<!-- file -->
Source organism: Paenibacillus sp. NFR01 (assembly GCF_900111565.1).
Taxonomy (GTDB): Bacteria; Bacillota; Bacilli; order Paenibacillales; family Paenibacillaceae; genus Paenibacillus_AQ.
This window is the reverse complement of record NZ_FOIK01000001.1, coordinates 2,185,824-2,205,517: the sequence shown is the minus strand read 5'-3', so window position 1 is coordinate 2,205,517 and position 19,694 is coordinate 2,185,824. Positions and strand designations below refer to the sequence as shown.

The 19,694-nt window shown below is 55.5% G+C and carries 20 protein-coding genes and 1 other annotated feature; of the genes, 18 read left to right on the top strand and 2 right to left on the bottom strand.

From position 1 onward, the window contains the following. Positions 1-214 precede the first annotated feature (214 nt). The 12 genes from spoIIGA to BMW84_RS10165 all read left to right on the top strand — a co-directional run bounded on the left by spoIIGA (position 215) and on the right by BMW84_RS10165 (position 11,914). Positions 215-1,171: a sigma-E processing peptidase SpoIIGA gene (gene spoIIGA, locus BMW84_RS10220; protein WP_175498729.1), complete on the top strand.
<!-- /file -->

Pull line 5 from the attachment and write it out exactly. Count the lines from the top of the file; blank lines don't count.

From position 1 onward, the window contains the following. Positions 1-214 precede the first annotated feature (214 nt). The 12 genes from spoIIGA to BMW84_RS10165 all read left to right on the top strand — a co-directional run bounded on the left by spoIIGA (position 215) and on the right by BMW84_RS10165 (position 11,914). Positions 215-1,171: a sigma-E processing peptidase SpoIIGA gene (gene spoIIGA, locus BMW84_RS10220; protein WP_175498729.1), complete on the top strand.